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Um siðferðis- og skapgerðarmenntun: á óformlegt nám erindi inn í skóla?

Um siðferðis- og skapgerðarmenntun: á óformlegt nám erindi inn í skóla?


Titill: Um siðferðis- og skapgerðarmenntun: á óformlegt nám erindi inn í skóla?
Aðrir titlar: About character education: should informal learning belong in schools?
Höfundur: Pálsdóttir, Kolbrún Þ.
Útgáfa: 2017-12-31
Tungumál: Íslenska
Umfang: 1-17
Háskóli/Stofnun: Háskóli Íslands
University of Iceland
Svið: Menntavísindasvið (HÍ)
School of education (UI)
Birtist í: Netla sérrit 2017;(Menntakvika 2017)
ISSN: 1670-0244
Efnisorð: Skólastarf; Siðferði; Óformlegt nám; Siðferðis- og skepgerðarmenntun
URI: https://hdl.handle.net/20.500.11815/596

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Tilvitnun:

Kolbrún Þ. Pálsdóttir. (2017). Um siðferðis- og skapgerðarmenntun. Á óformlegt nám erindi inn í skóla? Netla – Veftímarit um uppeldi og menntun: Sérrit 2017 – Menntavika 2017. Sótt af http://netla.hi.is/serrit/2017/menntavika_2017/005.pdf

Útdráttur:

 
Þessi grein varpar ljósi á siðferðis- og skapgerðarmenntun innan skóla og stöðu slíkrar menntunar á Íslandi. Margt bendir til þess að þó að fræðimenn hafi á síðustu árum varpað ljósi á mikilvægi þess að efla siðferðilega dómgreind nemenda, sem og félags- og tilfinningaþroska þeirra, verði sá þáttur skólastarfsins iðulega útundan. Innleiðingu á lífsleikni sem námsgrein í grunn- og framhaldsskóla má skoða sem einn þátt í þeirri viðleitni að efla siðferðismenntun og heildstæða sýn á þroska nemenda. Jafnframt hafa grunnskólar í auknum mæli tekið upp ýmis aga- og samskiptakerfi. Kennurum og fagfólki í skóla- og tómstundastarfi gefast víða dýrmæt tækifæri til að efla siðferðisvitund nemenda. Þá eru kennarar mikilvægar fyrirmyndir þegar kemur að því að leggja grunn að virðingu og umhyggju í skólastarfi. Í þessari grein mun ég færa rök fyrir því að til að skapa skilyrði fyrir siðferðis- og skapgerðarmenntun innan grunnskóla sé nauðsynlegt að beita hugmyndafræði óformlegs náms, ekki síður og ef til vill fremur en aðferðum formlegs náms.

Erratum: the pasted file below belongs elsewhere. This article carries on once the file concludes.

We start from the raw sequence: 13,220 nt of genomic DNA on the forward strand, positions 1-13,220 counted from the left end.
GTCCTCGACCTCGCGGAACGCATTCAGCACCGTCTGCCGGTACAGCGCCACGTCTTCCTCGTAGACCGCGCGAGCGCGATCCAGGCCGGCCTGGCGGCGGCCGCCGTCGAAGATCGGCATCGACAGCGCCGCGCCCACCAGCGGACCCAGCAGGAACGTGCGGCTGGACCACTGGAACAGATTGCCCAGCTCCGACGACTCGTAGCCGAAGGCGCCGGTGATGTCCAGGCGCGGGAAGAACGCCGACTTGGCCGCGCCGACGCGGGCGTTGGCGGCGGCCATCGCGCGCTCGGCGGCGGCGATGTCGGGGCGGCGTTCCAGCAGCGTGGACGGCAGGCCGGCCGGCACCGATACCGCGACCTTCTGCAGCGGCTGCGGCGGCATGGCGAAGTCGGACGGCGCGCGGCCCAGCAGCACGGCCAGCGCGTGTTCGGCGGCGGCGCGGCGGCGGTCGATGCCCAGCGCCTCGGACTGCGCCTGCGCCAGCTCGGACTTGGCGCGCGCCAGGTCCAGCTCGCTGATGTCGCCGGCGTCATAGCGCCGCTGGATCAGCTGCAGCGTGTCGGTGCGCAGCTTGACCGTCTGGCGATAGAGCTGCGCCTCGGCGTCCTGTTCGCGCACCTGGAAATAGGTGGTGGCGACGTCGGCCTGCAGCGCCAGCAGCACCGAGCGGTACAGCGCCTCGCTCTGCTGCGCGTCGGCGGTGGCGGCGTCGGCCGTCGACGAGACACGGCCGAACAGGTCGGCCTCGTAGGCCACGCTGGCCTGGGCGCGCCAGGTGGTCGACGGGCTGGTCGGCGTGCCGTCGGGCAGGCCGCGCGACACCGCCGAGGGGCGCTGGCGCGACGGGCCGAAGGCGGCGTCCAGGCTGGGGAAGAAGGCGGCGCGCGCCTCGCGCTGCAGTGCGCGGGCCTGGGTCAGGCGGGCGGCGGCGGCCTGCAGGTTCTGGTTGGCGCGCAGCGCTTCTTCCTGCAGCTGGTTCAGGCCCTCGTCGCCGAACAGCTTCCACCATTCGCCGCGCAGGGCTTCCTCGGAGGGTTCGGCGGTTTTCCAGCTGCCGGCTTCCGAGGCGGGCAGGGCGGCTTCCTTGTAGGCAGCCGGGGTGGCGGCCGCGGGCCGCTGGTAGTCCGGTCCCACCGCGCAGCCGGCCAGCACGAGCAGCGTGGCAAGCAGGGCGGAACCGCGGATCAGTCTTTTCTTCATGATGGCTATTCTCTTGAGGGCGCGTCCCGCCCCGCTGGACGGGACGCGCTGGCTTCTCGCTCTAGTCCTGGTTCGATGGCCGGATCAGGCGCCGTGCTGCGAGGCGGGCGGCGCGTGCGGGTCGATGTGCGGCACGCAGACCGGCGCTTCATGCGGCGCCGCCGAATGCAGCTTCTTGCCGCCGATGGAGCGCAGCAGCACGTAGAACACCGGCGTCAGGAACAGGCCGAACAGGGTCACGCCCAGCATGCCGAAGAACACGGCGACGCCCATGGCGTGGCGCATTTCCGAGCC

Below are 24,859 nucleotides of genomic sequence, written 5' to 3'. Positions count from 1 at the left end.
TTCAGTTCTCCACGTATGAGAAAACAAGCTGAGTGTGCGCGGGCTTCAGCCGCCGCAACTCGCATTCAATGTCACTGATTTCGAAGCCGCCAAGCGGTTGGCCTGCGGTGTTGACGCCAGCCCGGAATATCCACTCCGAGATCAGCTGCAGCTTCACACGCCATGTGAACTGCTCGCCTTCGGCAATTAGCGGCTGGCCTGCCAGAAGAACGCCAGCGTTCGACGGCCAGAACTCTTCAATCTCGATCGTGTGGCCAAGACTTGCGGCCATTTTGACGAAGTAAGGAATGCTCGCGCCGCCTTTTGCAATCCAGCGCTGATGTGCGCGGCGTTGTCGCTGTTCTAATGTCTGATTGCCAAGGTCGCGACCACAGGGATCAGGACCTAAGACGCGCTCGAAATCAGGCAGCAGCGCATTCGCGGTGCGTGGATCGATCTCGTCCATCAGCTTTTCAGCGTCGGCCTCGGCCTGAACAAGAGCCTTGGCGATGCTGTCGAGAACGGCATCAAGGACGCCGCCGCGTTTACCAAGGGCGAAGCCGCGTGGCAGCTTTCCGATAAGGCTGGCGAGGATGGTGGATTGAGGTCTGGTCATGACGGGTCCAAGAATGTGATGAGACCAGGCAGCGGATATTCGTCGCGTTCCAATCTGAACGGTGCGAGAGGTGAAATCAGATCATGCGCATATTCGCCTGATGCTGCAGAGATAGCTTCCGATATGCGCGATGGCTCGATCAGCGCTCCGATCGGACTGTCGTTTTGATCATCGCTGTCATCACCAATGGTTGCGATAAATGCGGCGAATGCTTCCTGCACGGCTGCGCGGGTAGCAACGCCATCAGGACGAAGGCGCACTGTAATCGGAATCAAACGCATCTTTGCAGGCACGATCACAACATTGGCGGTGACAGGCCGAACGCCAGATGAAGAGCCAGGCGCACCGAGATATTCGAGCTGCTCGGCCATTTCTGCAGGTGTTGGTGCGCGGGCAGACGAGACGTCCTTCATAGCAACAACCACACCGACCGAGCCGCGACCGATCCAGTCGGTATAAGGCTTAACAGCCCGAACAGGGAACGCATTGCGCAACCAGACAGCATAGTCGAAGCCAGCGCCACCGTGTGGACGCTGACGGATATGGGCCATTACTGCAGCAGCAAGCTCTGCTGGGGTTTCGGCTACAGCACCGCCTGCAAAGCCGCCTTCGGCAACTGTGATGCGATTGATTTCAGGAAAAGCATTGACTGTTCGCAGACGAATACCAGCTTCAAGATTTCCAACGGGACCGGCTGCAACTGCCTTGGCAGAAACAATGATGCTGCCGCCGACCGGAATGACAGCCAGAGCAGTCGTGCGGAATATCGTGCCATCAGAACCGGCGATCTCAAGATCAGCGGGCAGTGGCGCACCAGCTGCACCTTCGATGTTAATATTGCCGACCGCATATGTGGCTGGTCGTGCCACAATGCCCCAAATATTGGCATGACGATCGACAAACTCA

This article explores virtue and character education and the status of such education in Icelandic schools. In recent years, scholars have emphasized the importance of moral education of students, as well as their social and emotional learning. Moral education does not align with global concerns, core academic outcomes and efficiency in education. Thus, moral education is often marginalized in formal education. I argue that moral education calls for informal learning methods and the active participation of students. In this article, I draw from the writings of Kristján Kristjánsson, professor and deputy director of The Jubilee Centre for Character and Virtues at Birmingham University. Kristjánsson has been one of the leading advocates of virtue ethics in the spirit of Artistotle. I also present some of the practical suggestions introduced in the book Teaching character and virtue in schools (2017) which is built on research at the Jubilee Centre. Virtue literacy involves knowledge and understanding of virtue terms as well as the ability to apply virtues to real-life contexts. A holistic approach in schools to virtue and character education calls for a clear policy on how teachers and school personnel work in various ways to support virtue and character education. The implementation of life skills as a subject in Icelandic elementary and high schools can be seen as a step towards strengthening moral education, but research indicates that life skills as a subject lacks a coherent structure and has become a venue for various educational programmes, such as financial literacy and career counselling. Moreover, Icelandic elementary schools have increasingly started to use various behavioural and social-skills models, for example PBS and ART, and other approaches, such as the Restitution Approach and Positive Discipline. Implementation of such models or approaches encourages teachers and school personnel to work collaboratively to support school morale and atmosphere. However, it does not ensure that reflective moral education takes place. The integration of character education into school subjects is an important way to explore ethical questions and create awareness of virtues in different contexts. Teachers can, for example, ask open-ended questions to encourage discussion of virtues such as social responsibility, honesty, respect and critical thinking in relation to science, history, literature, health and sports, to name but a few subjects. Teachers are important role models when it comes to developing respect and care in the classroom. I argue that in order for moral and character education to flourish, it is necessary to make significant use of the tools of informal learning and perhaps even more than methods of formal learning. Informal learning is built on experiential learning; that is, the notion that students build their knowledge on personal experience and reflections. Out-of school programmes, such as youth centres and leisure-time centres, offer a non-formal setting for children and young people to develop their character by taking part in various activities with their peers and personnel. I conclude that in order to strengthen virtue and character education in schools, an interdisciplinary approach is needed that involves increased collaboration between teachers and leisure-time pedagogues. Informal learning certainly takes place in schools; but knowledge on how to apply the tools of informal and experiential learning is needed, not least to strenghten character education.
 

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